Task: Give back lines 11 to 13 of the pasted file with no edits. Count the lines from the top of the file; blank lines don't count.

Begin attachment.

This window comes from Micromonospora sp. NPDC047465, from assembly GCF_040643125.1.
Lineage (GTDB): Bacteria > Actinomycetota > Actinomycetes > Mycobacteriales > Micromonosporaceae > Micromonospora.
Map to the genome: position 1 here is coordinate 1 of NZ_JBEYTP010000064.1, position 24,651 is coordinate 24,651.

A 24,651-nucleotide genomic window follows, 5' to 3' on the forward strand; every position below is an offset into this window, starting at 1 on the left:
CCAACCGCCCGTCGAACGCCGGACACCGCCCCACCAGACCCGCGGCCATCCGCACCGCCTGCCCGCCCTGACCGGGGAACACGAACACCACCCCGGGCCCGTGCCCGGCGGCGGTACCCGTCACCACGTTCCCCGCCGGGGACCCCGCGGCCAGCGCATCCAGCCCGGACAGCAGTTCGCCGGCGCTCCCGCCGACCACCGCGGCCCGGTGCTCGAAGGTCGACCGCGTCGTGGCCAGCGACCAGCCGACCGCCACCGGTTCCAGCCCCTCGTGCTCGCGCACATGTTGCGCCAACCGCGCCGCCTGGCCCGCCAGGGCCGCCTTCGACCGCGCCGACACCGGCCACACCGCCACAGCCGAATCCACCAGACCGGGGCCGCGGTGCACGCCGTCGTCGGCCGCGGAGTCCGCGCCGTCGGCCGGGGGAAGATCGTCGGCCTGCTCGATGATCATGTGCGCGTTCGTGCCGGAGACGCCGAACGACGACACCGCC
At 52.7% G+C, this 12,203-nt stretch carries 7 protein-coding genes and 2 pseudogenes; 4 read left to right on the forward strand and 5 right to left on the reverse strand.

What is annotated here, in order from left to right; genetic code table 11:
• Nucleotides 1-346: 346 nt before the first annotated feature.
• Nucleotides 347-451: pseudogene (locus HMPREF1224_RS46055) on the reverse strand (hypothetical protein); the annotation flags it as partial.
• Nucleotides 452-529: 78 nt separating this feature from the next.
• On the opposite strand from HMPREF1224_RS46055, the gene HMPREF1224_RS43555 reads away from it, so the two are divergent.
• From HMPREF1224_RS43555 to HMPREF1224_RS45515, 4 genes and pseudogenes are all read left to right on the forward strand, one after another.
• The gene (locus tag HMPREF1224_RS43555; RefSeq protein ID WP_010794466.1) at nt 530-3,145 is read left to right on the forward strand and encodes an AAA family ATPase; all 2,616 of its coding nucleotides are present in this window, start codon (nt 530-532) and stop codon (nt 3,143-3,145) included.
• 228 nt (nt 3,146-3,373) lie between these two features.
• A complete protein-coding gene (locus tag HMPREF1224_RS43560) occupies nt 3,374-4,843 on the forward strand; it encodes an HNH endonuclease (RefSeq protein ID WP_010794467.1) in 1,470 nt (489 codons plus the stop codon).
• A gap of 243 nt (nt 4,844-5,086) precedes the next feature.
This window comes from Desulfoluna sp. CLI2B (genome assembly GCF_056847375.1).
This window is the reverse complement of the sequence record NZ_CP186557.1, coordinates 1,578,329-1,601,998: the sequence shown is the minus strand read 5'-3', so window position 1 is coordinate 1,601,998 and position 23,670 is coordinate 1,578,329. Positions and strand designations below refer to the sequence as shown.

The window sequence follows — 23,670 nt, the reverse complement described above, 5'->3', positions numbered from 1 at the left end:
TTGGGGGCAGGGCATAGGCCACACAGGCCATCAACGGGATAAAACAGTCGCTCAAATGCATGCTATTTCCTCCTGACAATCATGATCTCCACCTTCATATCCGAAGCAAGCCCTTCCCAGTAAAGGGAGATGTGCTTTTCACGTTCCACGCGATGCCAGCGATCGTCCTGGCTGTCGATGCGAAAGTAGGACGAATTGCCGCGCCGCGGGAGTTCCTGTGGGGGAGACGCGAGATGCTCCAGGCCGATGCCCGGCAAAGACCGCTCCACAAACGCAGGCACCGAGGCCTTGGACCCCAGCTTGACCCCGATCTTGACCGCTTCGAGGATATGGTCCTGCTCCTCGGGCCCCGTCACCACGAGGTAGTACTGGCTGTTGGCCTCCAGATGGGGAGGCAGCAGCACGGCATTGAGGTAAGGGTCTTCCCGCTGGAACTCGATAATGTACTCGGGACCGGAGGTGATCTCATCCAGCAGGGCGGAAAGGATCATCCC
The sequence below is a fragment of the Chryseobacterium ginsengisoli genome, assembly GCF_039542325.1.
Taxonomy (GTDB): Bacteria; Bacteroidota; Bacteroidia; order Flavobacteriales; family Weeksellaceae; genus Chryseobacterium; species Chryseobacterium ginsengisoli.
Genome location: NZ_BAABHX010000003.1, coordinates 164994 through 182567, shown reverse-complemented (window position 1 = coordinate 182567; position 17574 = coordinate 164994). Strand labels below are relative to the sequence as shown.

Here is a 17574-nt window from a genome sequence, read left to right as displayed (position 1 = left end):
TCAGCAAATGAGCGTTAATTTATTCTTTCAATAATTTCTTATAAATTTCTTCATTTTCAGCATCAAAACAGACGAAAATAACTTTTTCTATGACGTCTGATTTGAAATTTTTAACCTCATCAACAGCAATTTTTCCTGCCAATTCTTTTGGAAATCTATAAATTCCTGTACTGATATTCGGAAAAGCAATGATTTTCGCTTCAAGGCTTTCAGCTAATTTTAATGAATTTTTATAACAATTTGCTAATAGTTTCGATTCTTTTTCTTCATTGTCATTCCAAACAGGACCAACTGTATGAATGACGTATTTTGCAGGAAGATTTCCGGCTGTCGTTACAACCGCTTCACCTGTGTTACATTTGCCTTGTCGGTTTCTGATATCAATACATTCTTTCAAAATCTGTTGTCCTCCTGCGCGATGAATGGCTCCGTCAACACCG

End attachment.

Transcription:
• On the opposite strand from HMPREF1224_RS46055, the gene HMPREF1224_RS43555 reads away from it, so the two are divergent.
• From HMPREF1224_RS43555 to HMPREF1224_RS45515, 4 genes and pseudogenes are all read left to right on the forward strand, one after another.
• The gene (locus tag HMPREF1224_RS43555; RefSeq protein ID WP_010794466.1) at nt 530-3,145 is read left to right on the forward strand and encodes an AAA family ATPase; all 2,616 of its coding nucleotides are present in this window, start codon (nt 530-532) and stop codon (nt 3,143-3,145) included.